Hey Whatever Happened To Those Andrew Cuomo-Backed, RIAA Agreements With ISPs To Kick People Off The Internet?
from the still-waiting... dept
And so Greg Sandoval, over at News.com, smartly realizes that these "preliminary agreements" we were told about last year are still nowhere to be found and goes exploring to find out why. Reading between the lines, it appears the answer is that the RIAA flat out lied (no surprise, but...) and the Wall Street Journal bought it (again, no surprise, but...). Basically, with various record labels hemorrhaging money, they started to cut back on their allowance to the RIAA, such that the legal strategy of suing tons of people was getting too expensive. But they didn't want to make it look like they were just giving up.
So they concocted a myth: this idea that ISPs would cut people off. It was, in fact, what the RIAA and other international entertainment industry lobbying groups had been pushing for with little success (since then they have had a few wins on that front, but also many losses). But they couldn't wait for their usual process of pushing through legislation (*cough* ACTA *cough*) to complete before they had to cut back on individual lawsuits. So they brought in Andrew Cuomo, because he had successfully threatened ISPs to get them to cut off Usenet, despite no legal basis for doing so. But, that worked because Cuomo threatened (again, despite no legal basis) to shame them for offering access to child porn. When it came to unauthorized access to music, the moral outrage aspect isn't nearly as strong (not that the RIAA and their lobbyist friends haven't tried six dozen ways to try to link file sharing to child porn -- but most people realize how ridiculous that is).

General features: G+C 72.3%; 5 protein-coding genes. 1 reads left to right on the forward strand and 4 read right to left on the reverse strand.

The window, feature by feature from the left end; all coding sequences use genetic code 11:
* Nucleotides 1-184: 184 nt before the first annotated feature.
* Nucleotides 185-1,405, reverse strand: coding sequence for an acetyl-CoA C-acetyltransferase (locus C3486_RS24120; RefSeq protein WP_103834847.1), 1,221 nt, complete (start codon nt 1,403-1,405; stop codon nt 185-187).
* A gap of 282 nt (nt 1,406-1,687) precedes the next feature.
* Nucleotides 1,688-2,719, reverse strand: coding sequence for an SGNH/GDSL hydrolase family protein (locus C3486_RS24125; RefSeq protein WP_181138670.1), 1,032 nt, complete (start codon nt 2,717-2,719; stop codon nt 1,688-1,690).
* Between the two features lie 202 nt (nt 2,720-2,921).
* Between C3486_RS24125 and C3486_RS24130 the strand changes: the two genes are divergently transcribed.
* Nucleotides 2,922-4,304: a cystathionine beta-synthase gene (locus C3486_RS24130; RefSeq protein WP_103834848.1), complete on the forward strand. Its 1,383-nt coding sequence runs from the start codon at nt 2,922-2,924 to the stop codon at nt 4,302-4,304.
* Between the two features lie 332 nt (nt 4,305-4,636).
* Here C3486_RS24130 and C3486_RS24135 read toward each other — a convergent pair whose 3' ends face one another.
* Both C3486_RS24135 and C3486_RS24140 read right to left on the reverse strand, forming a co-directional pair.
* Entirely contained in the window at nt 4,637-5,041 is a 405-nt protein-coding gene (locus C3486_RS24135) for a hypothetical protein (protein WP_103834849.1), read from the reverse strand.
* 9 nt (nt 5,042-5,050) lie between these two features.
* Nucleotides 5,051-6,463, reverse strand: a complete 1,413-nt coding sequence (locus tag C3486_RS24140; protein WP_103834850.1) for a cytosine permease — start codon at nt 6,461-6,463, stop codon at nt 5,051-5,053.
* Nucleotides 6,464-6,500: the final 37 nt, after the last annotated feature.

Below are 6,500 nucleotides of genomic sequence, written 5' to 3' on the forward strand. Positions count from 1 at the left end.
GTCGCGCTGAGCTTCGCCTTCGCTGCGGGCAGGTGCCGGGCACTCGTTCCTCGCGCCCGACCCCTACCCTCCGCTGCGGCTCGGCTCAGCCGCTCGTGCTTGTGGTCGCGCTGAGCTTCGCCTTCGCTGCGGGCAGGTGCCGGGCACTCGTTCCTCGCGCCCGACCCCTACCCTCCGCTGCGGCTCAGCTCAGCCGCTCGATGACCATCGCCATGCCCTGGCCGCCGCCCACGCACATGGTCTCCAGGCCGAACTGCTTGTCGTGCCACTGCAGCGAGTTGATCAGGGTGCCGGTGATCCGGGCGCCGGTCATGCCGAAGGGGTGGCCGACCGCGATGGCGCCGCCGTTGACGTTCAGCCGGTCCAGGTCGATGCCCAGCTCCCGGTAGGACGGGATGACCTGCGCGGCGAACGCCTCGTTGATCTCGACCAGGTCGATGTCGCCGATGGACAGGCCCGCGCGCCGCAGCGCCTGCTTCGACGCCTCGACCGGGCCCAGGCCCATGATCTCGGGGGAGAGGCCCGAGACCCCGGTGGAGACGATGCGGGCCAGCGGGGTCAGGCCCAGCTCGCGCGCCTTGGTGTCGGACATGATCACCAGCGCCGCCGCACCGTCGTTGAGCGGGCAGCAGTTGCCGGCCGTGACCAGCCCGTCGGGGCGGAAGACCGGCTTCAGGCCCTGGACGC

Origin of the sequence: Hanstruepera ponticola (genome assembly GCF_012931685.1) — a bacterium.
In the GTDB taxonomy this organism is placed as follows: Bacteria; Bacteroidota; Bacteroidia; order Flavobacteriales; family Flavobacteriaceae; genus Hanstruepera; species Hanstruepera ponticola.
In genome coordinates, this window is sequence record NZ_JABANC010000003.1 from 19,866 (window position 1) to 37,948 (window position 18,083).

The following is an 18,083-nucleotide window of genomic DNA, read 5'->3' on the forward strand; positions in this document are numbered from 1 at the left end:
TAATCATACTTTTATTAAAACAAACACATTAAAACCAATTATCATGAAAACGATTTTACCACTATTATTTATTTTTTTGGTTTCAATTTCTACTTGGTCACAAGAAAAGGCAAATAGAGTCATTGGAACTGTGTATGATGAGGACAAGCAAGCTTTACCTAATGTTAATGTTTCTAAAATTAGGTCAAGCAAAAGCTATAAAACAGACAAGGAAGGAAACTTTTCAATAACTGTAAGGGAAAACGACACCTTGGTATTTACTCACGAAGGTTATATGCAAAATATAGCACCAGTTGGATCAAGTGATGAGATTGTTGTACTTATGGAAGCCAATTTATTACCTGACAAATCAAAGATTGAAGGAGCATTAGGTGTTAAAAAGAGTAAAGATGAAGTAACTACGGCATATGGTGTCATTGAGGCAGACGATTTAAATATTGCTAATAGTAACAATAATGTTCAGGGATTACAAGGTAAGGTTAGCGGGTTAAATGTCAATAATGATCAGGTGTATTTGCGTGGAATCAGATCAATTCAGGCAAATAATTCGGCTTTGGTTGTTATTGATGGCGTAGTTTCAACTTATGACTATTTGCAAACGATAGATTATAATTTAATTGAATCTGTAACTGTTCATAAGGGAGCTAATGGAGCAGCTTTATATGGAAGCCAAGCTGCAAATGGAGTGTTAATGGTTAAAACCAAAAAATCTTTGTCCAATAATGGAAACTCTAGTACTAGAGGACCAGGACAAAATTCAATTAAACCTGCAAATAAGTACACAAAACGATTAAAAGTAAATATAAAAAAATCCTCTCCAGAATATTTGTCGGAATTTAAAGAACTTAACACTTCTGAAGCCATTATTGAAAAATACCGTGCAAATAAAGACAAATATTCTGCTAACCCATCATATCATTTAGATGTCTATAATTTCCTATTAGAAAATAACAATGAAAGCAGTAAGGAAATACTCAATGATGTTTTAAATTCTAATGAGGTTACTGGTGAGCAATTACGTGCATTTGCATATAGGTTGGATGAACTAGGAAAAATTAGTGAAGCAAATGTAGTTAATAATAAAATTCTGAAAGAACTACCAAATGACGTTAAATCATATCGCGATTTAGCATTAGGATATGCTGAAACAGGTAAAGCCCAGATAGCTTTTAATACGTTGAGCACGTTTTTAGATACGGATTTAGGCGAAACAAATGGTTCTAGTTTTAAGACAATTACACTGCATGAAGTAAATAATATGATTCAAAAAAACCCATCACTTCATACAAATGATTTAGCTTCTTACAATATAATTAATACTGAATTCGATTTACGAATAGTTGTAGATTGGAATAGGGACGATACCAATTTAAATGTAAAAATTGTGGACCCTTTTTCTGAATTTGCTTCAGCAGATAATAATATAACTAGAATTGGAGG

Given that the ISPs seemed to have little interest (i.e., no interest) in moving forward with this plan, they leaked it to the WSJ, figuring that if ISPs thought others were doing it, then they'd start to sign up, and the whole thing would become a self-fulfilling prophecy. Except they failed to account for the simple fact that people protested against any ISP dim enough to think that it's smart to kick off customers based on accusations (not convictions), and ISPs quickly stepped up to deny any such deal, shedding light on the RIAA's big lie.
So, here we are today, with no such agreements in place, and the RIAA back to trying to sneak through "three strikes" legislation through international treaties that they write (which the public has no access to). But, shouldn't someone call them on the fact that they blatantly lied last year? And also, shouldn't someone ask where the WSJ's correction is on that story?